- Taylor, Buck, Lt.
- Biographies and personal histories, WWII operations, History - WW2
- RAN Ships
- None noted.
- June 2004 edition of the Naval Historical Review (all rights reserved)
Liverpool was our permanent base and it was here that the first person to take an interest in how I was doing my job turned out to be a Supply Warrant Officer who, on spotting the old orange boxes full of unentered requisition notes, proceeded to inform me in no uncertain terms that he had his eye on me and promised me that we would meet again the next time we were in port. This encouraged me to work all day and in all weathers to get things looking a little less like a Midshipman’s ditty-box – everything on top and nothing handy.
We had one of the early very primitive radar sets, enclosed in a sort of opaque greenhouse secured to the mainmast. My Action Station was on the plot, which was in the charthouse, next to the wheelhouse under the bridge. We had a gyro compass of course, but no gyro repeaters, so running the plot involved constant shouts to the wheelhouse for – Ship’s Head? – Revs? On one occasion we were closed up at Action Stations having picked up an echo on the radar, which proved to be a U-boat on the surface stalking the convoy. The captain decided to ram at full speed and it all got very hectic and exciting. I was constantly yelling into the wheelhouse for ship’s head and revolutions until the Cox’n on the wheel got very rude and personal. Shortly afterwards there was an almighty thud and ‘Stop Engines’. The U-boat drifted down the port side, illuminated by searchlights, and sank stern upwards in a hail of pom pom and 4″.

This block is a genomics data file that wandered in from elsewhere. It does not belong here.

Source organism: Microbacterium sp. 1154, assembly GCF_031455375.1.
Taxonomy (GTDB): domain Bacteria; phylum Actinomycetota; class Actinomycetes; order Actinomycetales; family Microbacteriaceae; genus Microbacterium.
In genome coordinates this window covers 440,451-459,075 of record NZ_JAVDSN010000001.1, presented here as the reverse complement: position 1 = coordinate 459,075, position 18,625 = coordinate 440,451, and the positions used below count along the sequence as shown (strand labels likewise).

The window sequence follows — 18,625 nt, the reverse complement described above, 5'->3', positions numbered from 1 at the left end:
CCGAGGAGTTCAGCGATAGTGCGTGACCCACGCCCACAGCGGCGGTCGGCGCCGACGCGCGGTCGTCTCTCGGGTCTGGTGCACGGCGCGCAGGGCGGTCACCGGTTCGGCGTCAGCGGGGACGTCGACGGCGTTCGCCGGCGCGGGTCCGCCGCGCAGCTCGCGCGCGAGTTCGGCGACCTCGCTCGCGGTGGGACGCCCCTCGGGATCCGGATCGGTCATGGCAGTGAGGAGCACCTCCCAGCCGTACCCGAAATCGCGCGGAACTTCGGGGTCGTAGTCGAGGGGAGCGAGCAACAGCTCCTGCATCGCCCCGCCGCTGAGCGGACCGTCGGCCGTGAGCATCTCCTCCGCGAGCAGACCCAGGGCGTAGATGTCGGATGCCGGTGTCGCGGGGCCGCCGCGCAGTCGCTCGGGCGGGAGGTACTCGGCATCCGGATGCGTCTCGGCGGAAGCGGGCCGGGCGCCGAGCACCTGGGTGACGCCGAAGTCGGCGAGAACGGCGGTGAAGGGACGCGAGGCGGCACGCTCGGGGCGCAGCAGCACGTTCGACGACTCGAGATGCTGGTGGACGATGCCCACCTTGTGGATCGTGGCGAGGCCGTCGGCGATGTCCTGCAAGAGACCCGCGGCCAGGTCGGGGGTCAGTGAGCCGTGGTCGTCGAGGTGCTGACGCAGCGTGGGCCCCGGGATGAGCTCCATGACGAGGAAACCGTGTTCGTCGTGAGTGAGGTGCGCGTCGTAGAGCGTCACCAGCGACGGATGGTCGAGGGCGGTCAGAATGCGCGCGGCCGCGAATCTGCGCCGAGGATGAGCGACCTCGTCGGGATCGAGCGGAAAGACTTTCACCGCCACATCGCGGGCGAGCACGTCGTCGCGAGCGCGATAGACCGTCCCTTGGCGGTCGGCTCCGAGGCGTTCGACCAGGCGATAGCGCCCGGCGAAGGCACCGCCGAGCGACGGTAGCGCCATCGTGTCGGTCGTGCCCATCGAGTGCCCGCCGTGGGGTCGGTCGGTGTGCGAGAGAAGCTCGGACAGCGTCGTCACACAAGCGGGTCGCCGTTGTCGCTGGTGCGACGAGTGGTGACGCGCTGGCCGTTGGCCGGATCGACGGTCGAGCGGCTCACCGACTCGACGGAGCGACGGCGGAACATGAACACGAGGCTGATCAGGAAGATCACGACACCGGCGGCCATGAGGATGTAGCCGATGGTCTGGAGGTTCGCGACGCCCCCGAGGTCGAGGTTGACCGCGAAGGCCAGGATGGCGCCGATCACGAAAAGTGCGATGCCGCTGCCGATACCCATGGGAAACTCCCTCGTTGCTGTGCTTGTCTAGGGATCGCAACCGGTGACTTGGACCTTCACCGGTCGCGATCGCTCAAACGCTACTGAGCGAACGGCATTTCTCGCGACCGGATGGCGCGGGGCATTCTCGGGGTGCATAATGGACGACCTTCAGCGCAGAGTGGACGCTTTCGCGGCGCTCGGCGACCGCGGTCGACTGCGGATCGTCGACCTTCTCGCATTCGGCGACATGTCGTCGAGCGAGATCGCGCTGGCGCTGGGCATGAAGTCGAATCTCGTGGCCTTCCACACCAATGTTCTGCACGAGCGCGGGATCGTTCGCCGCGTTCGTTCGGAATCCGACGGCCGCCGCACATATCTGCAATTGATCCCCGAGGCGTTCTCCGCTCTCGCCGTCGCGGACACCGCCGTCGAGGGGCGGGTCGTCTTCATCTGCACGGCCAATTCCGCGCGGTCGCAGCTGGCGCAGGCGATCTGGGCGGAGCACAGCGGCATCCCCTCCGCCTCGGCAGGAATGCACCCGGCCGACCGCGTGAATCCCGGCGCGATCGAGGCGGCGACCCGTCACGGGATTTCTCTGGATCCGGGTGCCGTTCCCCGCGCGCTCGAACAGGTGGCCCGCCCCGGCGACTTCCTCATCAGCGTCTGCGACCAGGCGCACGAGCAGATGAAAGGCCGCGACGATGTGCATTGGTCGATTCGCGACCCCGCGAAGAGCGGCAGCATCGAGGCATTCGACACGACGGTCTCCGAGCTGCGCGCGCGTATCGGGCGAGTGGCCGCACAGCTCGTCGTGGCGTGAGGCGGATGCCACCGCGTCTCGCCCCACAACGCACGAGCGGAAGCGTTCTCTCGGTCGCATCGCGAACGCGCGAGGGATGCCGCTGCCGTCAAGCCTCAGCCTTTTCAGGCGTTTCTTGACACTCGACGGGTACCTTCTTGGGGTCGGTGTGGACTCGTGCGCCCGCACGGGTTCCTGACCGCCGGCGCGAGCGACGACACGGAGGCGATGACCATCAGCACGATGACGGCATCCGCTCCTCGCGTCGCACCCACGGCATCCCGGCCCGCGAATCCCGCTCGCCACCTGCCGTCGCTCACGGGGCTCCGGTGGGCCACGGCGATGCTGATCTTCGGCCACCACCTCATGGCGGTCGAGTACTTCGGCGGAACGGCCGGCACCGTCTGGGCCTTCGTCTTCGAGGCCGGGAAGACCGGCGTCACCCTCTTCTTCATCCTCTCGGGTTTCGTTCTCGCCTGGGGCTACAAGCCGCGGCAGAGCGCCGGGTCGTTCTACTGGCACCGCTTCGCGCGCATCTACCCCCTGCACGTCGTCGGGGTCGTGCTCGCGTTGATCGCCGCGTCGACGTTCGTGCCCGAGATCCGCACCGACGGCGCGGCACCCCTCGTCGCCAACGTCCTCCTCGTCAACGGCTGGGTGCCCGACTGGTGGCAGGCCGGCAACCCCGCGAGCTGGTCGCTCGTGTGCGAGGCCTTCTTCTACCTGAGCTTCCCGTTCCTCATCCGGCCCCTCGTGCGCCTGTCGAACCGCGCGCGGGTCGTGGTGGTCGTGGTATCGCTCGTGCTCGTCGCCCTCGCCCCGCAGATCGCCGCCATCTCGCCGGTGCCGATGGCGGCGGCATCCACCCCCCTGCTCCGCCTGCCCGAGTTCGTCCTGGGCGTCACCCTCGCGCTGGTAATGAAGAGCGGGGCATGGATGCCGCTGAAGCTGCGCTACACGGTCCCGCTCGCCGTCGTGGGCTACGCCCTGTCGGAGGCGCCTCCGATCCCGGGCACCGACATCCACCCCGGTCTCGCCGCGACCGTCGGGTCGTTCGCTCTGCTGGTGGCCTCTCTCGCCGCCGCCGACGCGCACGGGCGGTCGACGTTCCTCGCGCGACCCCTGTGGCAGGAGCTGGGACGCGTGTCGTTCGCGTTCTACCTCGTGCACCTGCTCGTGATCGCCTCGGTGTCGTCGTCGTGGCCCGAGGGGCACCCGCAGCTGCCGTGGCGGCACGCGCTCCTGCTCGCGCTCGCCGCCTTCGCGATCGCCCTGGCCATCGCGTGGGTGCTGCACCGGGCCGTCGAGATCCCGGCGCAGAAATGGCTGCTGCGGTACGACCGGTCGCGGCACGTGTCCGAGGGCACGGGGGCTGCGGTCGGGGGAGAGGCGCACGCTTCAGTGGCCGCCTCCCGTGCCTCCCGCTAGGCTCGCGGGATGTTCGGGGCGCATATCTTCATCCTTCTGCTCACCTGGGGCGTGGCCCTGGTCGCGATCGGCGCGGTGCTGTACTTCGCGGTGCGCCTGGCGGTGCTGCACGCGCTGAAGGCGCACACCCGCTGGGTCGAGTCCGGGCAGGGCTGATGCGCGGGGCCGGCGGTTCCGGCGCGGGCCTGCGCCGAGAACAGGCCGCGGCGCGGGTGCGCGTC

I had to prepare a list of all the items ‘lost’ in the fwd storeroom which the Captain signed as lost in action – and from then on my books were absolutely 100% accurate and I could apply for a transfer to the Executive Branch with a clear conscience.